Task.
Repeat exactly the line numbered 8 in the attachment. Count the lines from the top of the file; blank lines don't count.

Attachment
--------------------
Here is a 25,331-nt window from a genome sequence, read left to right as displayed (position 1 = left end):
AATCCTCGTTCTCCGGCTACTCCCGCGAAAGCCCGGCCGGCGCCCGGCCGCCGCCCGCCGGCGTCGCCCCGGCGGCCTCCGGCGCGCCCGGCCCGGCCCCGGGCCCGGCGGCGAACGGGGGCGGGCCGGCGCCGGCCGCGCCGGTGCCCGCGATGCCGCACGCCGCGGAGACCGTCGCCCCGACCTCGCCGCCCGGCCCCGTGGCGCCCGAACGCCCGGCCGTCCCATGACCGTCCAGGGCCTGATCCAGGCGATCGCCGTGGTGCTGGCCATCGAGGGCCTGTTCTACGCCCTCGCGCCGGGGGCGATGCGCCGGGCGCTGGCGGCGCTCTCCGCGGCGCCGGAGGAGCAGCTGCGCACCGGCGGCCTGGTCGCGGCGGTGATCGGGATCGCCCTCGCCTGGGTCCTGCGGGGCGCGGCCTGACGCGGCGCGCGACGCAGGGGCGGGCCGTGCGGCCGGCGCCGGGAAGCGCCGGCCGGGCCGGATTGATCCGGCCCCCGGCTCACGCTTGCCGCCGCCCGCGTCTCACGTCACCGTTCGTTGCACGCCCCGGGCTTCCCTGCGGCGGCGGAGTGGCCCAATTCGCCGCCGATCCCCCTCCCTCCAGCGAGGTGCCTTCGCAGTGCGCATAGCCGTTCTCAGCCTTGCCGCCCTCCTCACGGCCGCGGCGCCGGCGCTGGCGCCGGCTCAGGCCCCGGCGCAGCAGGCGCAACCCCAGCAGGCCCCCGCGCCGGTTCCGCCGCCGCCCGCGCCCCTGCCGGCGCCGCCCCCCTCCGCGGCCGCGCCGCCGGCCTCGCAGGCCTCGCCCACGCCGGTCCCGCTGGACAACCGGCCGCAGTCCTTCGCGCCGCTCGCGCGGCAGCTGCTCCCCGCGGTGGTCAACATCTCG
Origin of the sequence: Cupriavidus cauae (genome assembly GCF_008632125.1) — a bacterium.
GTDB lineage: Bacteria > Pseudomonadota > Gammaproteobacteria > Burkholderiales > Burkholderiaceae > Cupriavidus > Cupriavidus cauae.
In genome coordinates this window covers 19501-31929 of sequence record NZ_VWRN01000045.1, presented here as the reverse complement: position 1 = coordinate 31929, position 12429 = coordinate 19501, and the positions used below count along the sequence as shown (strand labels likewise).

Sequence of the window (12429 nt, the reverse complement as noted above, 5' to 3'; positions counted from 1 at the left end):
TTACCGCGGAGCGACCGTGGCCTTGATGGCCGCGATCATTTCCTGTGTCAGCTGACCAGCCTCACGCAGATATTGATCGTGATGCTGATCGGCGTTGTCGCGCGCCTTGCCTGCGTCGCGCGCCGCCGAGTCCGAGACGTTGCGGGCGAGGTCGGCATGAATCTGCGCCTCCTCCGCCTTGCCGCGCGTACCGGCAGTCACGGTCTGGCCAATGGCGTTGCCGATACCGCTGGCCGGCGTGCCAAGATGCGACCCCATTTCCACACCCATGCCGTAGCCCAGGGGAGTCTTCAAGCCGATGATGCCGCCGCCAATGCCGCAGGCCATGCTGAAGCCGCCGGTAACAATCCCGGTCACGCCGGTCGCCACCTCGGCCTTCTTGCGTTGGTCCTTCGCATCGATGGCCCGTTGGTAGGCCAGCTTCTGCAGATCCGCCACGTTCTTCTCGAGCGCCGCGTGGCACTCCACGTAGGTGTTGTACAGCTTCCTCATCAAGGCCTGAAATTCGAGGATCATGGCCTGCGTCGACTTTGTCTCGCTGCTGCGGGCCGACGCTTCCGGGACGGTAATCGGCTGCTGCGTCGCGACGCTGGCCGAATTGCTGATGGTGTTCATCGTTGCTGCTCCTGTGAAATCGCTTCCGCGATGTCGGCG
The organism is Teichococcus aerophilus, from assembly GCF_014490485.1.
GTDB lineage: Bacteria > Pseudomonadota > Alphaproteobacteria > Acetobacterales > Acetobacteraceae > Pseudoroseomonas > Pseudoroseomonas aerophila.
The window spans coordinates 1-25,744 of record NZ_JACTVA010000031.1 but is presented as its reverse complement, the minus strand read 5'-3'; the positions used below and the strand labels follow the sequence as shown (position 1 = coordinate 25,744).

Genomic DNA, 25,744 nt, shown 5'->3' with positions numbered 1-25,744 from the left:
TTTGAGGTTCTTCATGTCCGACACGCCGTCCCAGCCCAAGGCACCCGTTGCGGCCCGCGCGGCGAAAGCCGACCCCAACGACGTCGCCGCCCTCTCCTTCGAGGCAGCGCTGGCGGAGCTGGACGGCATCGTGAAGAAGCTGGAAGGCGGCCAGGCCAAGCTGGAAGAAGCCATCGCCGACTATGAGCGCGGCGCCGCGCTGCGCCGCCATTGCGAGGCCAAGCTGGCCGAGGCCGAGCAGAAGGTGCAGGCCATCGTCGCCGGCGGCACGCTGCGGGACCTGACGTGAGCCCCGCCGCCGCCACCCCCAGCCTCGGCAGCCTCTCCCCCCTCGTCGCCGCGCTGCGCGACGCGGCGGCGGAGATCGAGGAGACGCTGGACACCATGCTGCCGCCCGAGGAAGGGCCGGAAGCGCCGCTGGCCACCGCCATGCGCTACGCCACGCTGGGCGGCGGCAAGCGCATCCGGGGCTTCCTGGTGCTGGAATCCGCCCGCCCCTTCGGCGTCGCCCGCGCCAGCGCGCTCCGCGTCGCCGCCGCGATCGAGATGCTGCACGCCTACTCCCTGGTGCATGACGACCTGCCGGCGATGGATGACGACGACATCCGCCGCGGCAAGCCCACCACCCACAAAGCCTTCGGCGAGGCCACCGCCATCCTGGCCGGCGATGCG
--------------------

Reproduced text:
The organism is Teichococcus aerophilus, from assembly GCF_014490485.1.